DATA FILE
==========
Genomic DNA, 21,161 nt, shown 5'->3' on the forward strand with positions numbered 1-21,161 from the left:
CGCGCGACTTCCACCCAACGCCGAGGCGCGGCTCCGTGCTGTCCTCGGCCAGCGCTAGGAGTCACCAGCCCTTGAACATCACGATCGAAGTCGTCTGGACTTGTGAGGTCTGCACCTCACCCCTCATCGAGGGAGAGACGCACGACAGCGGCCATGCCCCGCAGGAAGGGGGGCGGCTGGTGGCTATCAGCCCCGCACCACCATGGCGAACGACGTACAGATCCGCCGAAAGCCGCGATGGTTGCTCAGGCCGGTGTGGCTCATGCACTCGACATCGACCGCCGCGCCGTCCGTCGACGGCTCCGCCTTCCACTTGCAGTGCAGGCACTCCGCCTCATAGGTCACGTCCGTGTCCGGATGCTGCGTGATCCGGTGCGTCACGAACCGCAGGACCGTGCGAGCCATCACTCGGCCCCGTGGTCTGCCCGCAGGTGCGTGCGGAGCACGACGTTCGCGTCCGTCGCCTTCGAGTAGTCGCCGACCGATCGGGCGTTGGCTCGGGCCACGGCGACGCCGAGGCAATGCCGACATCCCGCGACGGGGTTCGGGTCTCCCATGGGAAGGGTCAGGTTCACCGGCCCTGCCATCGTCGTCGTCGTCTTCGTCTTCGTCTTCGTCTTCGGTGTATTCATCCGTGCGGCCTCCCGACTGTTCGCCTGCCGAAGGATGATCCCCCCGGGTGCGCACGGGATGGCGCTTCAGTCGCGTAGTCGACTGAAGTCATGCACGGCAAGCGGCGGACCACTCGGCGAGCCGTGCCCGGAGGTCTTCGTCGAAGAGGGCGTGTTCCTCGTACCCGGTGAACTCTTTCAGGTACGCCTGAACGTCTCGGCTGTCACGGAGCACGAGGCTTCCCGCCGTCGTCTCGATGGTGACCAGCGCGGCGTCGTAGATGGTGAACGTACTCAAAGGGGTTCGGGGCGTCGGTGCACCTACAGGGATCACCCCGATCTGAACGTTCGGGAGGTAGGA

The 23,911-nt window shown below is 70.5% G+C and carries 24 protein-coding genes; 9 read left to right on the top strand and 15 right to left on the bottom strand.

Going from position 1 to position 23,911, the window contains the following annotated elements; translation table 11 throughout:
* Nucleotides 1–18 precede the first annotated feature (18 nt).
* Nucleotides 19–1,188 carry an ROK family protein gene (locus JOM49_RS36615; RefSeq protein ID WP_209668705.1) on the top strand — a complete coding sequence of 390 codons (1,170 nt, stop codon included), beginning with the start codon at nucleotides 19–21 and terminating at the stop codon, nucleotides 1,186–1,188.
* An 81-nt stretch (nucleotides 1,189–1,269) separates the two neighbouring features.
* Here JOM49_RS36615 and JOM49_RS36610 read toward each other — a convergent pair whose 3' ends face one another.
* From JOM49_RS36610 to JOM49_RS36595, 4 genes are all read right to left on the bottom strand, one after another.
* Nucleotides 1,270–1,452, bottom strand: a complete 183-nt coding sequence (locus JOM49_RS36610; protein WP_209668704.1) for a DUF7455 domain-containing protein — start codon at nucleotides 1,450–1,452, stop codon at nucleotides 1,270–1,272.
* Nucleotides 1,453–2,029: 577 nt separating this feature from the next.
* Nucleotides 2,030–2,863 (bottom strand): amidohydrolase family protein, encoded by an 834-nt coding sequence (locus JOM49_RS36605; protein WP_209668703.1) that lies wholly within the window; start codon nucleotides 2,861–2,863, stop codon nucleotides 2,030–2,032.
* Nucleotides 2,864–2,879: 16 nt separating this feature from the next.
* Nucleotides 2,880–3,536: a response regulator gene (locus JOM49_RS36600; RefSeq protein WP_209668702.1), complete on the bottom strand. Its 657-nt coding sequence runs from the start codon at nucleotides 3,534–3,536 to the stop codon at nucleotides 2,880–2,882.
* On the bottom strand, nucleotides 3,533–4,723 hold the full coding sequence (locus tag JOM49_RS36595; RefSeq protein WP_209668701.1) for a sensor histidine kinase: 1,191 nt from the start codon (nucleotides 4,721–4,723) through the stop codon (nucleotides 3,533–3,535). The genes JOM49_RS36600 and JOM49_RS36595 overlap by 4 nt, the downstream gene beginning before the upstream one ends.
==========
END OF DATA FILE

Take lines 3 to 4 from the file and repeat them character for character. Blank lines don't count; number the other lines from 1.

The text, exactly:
The 23,911-nt window shown below is 70.5% G+C and carries 24 protein-coding genes; 9 read left to right on the top strand and 15 right to left on the bottom strand.

Going from position 1 to position 23,911, the window contains the following annotated elements; translation table 11 throughout: